The girls give their hearts into their mother’s keeping, their souls into their father’s, and to both parents, who live and labor so faithfully for them, they give a love that grows with their growth and bound them tenderly together by the sweetest tie which blesses life and outlives death.
Mrs. March knows that experience is an excellent teacher, and when it is possible she leaves her children to learn alone the lessons.
She always explains to her daughters that, poverty seldom daunts a sincere lover. Some of the best and most honored women she knew were poor girls, but so love worthy that they were not allowed to be old maids.
It is important to leave these things to time.
Time changes everything: for the fifteen- year-old Jo, who devoted herself to literature and to writing novels, love will make her show her heart one day.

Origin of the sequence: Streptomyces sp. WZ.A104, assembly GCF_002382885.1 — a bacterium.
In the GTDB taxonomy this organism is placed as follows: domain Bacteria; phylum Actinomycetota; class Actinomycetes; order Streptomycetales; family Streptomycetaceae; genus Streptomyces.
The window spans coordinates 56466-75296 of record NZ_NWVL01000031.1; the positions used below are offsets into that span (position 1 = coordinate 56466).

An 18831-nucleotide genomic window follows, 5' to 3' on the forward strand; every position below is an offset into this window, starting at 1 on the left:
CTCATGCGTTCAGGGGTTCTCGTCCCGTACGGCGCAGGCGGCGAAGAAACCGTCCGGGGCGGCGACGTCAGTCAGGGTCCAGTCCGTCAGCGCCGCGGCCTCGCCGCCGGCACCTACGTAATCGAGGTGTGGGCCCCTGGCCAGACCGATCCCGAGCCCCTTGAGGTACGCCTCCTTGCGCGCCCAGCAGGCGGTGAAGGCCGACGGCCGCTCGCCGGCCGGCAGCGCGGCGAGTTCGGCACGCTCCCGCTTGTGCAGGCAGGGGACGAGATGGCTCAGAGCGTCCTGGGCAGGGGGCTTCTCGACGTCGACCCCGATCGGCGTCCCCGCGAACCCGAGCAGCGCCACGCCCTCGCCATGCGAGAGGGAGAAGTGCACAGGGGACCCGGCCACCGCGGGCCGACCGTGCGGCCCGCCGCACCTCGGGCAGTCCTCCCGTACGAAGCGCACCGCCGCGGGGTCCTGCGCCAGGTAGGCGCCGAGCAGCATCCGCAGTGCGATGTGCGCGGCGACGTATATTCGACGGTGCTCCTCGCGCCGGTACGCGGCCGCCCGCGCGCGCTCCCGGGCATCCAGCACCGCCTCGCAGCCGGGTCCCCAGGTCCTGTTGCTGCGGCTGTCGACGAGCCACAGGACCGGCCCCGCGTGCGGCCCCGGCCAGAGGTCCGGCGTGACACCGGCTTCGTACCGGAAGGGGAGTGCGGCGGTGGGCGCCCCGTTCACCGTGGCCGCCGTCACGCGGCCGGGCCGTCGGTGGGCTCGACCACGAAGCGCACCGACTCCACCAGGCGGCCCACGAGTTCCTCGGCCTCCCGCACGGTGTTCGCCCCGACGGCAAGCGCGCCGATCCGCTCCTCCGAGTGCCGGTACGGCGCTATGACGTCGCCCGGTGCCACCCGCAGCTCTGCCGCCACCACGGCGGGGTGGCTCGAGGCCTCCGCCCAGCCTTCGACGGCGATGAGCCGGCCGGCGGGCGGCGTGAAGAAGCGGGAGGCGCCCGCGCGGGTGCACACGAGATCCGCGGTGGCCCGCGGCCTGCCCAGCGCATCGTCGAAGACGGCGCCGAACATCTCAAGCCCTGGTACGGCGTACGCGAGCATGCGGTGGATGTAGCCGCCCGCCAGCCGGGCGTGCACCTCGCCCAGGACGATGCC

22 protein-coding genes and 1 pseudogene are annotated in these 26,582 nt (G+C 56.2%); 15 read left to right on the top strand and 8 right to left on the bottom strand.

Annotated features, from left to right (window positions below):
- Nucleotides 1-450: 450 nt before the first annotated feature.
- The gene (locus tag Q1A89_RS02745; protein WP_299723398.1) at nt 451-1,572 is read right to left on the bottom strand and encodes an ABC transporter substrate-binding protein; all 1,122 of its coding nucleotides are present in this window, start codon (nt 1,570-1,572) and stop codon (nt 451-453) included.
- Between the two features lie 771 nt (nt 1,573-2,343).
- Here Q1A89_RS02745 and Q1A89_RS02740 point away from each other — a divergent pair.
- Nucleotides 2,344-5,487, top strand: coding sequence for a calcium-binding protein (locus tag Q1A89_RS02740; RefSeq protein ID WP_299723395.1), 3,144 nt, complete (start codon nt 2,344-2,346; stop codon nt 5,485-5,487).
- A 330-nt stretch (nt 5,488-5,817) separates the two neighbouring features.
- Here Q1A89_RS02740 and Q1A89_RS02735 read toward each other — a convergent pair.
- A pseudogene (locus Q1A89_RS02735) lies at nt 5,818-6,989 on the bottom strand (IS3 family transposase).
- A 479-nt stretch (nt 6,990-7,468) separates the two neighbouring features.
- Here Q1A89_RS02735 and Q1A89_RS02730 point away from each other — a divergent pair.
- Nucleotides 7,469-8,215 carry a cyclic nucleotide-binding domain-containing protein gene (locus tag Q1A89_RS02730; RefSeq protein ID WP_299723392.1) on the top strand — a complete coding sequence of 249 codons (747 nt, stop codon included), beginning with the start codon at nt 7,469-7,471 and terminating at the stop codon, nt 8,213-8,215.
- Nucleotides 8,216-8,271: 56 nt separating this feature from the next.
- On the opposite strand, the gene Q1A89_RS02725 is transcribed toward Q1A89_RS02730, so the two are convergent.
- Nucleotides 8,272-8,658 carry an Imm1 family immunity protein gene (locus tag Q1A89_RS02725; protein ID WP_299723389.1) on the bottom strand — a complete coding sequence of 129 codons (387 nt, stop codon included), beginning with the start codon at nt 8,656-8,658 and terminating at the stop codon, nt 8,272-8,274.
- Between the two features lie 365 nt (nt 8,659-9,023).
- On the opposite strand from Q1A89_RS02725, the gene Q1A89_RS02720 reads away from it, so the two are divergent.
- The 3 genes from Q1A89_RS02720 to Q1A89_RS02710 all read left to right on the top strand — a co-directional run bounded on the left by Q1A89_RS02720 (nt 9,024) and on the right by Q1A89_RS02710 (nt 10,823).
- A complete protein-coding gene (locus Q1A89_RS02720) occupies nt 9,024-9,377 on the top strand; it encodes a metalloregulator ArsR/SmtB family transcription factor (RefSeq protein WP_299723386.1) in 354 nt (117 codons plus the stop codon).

And so the babies, whom Jo loves tenderly. Grief is the best opener of some hearts, and Jo is nearly ready for the bag.
Jo is a tomboy, she isn’t a heroine of the novel she likes writing, she is only a struggling human girl like hundreds of others, and she just acts out her nature, being sad, cross, listless, or energetic, as the mood suggested.
Her anger never lasts long, her sisters use to say that they rather like to get Jo into a fury because she is such an angel afterward.
Poor Jo tries desperately to be good, but her bosom enemy is always ready to flame up and defeats her, and it takes years of patient effort to subdue it.
She often says she wants to do something splendid, no matter how hard, and now she has her wish. She decides that she will try and in her first attempt she finds the helps.
Jo has a sorrow, she is lonely, without the comfort of true love, until Professor Bhaer intends to marry her. She understands he carries the talisman that opens all hearts, and these simple people warmed to him at once, feeling even the more friendly because he was poor. For poverty enriches those who live above it, and is a sure passport to truly hospitable spirits.